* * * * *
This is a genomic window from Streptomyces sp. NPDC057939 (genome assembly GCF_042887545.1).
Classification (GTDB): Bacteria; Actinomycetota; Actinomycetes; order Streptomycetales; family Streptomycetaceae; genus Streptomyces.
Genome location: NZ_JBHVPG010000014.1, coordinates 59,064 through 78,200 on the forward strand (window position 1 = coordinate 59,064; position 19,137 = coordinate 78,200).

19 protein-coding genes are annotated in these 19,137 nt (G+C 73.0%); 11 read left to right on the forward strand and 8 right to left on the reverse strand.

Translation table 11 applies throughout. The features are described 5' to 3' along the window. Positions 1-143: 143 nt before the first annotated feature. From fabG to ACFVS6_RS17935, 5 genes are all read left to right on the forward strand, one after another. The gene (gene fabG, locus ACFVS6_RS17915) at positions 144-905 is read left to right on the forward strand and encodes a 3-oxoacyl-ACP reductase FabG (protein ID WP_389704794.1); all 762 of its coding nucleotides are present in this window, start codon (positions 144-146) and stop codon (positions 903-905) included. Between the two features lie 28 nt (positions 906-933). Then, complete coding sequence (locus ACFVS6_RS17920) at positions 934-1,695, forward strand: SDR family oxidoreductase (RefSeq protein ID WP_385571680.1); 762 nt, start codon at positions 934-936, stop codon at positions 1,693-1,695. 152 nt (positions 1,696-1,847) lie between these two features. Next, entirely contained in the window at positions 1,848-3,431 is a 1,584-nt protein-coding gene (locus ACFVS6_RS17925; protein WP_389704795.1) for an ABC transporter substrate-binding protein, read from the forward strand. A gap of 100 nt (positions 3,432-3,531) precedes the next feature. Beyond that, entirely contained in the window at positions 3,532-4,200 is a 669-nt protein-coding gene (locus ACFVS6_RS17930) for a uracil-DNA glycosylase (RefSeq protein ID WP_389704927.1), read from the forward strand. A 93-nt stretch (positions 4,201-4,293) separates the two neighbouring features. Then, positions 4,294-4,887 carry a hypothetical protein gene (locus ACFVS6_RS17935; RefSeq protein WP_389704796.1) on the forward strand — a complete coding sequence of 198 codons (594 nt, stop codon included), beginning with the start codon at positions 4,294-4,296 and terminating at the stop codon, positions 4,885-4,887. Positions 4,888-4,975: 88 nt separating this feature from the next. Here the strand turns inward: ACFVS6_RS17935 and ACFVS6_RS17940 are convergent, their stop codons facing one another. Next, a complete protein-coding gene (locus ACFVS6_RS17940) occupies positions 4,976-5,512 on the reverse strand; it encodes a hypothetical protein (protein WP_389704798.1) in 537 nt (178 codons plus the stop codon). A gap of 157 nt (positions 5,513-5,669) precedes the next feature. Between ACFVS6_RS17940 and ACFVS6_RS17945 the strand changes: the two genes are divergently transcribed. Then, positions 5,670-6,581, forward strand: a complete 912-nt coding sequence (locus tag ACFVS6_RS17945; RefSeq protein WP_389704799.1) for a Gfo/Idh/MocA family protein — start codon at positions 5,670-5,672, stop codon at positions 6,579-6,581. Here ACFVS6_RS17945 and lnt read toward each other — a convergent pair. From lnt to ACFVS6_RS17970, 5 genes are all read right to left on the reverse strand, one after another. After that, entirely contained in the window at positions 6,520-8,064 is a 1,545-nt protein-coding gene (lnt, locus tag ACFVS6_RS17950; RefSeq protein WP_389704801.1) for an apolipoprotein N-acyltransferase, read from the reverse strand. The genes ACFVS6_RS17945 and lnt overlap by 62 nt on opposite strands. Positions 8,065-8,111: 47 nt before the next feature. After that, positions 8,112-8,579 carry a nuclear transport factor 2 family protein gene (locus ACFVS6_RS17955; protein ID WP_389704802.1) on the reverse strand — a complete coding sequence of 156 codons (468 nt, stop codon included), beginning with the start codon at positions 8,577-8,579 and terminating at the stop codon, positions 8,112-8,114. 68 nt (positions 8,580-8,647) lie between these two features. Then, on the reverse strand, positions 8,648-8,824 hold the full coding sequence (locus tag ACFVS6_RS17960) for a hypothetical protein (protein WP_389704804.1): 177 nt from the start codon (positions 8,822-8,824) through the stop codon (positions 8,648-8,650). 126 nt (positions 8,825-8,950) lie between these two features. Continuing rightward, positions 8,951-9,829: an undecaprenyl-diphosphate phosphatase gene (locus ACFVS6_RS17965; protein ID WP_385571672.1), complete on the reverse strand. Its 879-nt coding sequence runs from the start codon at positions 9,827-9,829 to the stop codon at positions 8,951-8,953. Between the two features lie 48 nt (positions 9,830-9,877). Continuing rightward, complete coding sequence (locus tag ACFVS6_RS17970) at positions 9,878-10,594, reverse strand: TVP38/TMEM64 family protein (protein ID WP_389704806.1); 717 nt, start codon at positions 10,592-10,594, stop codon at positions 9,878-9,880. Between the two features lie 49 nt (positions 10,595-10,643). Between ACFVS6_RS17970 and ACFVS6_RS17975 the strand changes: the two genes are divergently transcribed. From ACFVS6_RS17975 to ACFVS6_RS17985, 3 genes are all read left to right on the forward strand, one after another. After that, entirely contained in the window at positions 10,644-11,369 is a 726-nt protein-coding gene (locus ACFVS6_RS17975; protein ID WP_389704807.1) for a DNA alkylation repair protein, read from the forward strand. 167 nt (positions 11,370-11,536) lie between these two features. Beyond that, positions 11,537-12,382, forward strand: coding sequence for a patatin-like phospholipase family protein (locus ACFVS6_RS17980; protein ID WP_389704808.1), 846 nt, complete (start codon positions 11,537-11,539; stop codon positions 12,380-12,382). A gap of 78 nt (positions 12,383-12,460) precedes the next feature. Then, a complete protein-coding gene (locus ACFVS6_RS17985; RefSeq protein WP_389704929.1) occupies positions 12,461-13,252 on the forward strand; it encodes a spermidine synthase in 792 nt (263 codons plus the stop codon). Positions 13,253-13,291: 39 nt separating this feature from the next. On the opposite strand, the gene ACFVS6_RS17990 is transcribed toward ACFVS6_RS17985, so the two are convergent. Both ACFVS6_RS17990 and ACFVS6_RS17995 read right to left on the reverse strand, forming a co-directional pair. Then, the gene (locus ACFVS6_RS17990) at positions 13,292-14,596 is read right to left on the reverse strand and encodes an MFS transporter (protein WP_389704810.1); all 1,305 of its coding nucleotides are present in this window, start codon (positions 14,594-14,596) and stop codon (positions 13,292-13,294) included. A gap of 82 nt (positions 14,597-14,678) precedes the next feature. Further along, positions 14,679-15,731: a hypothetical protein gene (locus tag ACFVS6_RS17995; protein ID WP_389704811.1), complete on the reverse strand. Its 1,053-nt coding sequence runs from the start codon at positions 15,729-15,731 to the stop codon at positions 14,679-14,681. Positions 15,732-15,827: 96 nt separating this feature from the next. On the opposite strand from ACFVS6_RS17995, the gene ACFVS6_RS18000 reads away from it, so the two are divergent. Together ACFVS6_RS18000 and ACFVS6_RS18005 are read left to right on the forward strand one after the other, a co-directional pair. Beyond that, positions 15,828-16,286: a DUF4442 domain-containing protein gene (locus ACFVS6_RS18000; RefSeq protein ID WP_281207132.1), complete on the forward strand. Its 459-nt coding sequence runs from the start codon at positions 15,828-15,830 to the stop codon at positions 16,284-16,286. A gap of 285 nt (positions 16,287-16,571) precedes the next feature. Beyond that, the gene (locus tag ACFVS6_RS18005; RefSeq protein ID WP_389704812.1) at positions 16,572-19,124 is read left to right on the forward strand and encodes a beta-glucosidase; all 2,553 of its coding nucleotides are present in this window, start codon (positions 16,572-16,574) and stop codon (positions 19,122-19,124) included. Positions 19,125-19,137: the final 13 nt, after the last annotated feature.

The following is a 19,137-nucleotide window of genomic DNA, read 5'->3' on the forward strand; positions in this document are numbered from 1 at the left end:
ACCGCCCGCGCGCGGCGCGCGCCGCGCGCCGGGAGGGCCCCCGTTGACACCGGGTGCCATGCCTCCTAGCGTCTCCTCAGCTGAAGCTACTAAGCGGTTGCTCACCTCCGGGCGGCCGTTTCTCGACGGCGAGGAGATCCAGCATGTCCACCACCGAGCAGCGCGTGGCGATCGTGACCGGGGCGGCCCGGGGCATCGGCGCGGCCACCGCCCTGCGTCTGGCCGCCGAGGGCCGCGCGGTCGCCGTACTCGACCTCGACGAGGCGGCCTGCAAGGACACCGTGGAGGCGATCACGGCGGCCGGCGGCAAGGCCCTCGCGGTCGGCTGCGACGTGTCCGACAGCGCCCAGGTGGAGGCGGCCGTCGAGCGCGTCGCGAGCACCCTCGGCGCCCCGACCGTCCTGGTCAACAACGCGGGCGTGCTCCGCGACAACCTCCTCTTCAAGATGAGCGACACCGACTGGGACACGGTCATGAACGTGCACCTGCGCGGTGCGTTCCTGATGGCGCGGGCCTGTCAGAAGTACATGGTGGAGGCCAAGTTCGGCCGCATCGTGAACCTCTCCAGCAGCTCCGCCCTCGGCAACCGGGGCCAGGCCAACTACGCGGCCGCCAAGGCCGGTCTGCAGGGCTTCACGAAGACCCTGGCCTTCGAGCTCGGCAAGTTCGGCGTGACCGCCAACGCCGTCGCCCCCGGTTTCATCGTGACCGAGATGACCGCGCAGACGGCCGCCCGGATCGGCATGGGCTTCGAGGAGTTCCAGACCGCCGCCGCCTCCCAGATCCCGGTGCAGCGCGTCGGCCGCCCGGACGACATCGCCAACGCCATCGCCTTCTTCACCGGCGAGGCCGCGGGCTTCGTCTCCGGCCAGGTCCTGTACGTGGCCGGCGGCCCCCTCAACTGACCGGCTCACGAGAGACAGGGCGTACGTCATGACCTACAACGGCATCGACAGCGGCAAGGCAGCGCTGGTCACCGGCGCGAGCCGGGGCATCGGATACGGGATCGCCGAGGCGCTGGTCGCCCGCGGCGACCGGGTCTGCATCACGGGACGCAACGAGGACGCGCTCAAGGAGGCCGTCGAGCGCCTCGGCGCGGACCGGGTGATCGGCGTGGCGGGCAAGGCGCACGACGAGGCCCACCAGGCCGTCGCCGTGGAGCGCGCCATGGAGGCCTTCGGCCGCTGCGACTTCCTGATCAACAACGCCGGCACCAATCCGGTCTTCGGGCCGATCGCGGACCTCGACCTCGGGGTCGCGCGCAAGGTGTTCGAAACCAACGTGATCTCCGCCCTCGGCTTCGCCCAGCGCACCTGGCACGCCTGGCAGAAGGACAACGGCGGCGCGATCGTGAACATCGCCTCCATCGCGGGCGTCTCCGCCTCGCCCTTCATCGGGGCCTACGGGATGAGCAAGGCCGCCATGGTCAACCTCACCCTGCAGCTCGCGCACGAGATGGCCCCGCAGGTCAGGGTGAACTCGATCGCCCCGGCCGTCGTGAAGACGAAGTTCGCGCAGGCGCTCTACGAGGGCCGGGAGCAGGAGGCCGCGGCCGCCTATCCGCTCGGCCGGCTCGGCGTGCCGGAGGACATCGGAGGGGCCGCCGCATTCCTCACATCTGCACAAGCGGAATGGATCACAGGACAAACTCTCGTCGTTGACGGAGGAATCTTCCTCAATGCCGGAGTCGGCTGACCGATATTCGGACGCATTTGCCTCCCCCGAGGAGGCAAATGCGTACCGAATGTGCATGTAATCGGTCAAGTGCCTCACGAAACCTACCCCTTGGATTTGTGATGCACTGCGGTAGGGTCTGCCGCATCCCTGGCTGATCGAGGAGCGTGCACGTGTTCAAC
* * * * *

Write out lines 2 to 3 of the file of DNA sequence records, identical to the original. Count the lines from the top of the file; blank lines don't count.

Classification (GTDB): Bacteria; Actinomycetota; Actinomycetes; order Streptomycetales; family Streptomycetaceae; genus Streptomyces.
Genome location: NZ_JBHVPG010000014.1, coordinates 59,064 through 78,200 on the forward strand (window position 1 = coordinate 59,064; position 19,137 = coordinate 78,200).